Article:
Elaine Charlotte (9 mo)
Imogen (sister, -8 yrs)
Nicola has been described before as 'almost too nice'. There have been jokes made how she must be a super villian in disguise, because nobody is that perfect. Which is, of course, true, because she isn't perfect. She gets snappy sometimes, expects too much of herself, and if she becomes disappointed in someone or something, she will likely hold onto that feeling for awhile. But she's genuinely happy, extremely generous, and nuturing almost to the point where it's annoying. If she finds out someone close to her is having a hard go of things, she will immediately insist that they come to stay, insisting that there's plenty of room, and of course Alexander won't mind. She is the queen of hosting impromptu tea parties, even if that means shoving the normal every day clutter that accumulates in any house into the nearest closet a moment before her guests arrive. She always deals with it later. Almost always. She was always the type of girl to name the bumblebees she saw in the flowers outside her window, and give away the dessert from her lunch to the kid who had only a dry bologna sandwich from home. And she held onto most of that sweetness as she grew, ready to thrust it upon the nearest person she deems worthy. She will mother people as if they were her own flesh and blood, which can get irritating if she keeps insisting perhaps they shouldn't come to the sushi dinner that's been planned for weeks because they've got a little sniffle.
Once upon a time, in the grey and dreary town of Basildon, England, a baby girl with a shock of dark hair was born in the creaky upstairs bedroom of her grandparents house. Nicola Mae Woodworth arrived nearly a month early, but when she entered the world with a screech of protest, she was surprised the doctors with how robust and ruddy she was. And she was vocal for a preemie; her mother likes to say that Nicola spent the first month of her life screaming, and the second month sleeping it off. Rinse and repeat for the first year, almost.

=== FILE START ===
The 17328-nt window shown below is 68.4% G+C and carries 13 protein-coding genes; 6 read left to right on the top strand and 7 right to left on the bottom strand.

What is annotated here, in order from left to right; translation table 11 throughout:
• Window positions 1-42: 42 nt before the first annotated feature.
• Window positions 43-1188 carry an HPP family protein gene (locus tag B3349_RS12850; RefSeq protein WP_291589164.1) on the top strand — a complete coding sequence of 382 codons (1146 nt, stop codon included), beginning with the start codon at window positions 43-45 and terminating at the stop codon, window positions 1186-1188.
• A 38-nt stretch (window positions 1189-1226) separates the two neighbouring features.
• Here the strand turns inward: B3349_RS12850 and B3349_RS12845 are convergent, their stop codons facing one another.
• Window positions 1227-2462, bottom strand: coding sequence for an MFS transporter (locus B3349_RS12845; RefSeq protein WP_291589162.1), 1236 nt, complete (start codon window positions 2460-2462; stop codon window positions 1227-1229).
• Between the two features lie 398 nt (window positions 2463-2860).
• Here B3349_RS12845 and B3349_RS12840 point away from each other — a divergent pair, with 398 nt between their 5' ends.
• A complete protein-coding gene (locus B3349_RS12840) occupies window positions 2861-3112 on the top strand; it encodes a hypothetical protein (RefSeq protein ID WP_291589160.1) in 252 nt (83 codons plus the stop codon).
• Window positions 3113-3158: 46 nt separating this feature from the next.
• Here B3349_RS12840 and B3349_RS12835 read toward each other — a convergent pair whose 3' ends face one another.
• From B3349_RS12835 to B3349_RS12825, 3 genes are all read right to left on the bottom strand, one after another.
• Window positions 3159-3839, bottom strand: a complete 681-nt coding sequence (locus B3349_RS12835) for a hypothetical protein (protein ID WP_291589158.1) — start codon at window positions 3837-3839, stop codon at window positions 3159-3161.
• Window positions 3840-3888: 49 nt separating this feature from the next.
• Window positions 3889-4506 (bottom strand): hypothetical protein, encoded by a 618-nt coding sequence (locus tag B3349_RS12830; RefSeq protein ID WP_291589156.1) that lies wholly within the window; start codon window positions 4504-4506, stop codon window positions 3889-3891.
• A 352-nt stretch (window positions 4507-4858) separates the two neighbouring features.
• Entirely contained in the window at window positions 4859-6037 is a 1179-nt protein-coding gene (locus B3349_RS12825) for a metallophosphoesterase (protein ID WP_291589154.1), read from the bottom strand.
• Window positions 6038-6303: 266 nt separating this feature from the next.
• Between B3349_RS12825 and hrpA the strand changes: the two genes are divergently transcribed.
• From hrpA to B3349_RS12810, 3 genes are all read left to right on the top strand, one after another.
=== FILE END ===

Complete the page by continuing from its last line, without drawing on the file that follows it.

Nic's childhood was a happy one. Her parents adored her, and doted on her without spoiling her. When she was eight, her sister Imogen was born, and to little girl this sweet, pink baby was brought here for her. Gennie was a doll for her to play with. There was no sibling rivalry, no bickering, and the Woodworth house was a happy and quiet one. It was noted on several occasions that Gen didn't scream the way Nicola did, and thank god for that.
When Nicola was ten, she casually brought up at the dinner table that her teacher's colour had changed. Curious, her parents asked what she meant by that, and while building a volcano from her mashed potatoes, she explained that everyone had a colour. And her teacher, who had been happier lately, had changed from a kind of turquoise to a greyish blue. Bemused, her mum asked her what colour she was, and Nicola finally looked up from her dinner with a cheery smile and told her that she was golden yellow, and that dad was 'kind of green, but also kind of purple'. A year ago, Elaine had given her daughter her old mood ring from the seventies, so both adults just assumed that she was making up colours, based on people's attitudes, and cross-referenced by the mood ring guide that came folded up in the box.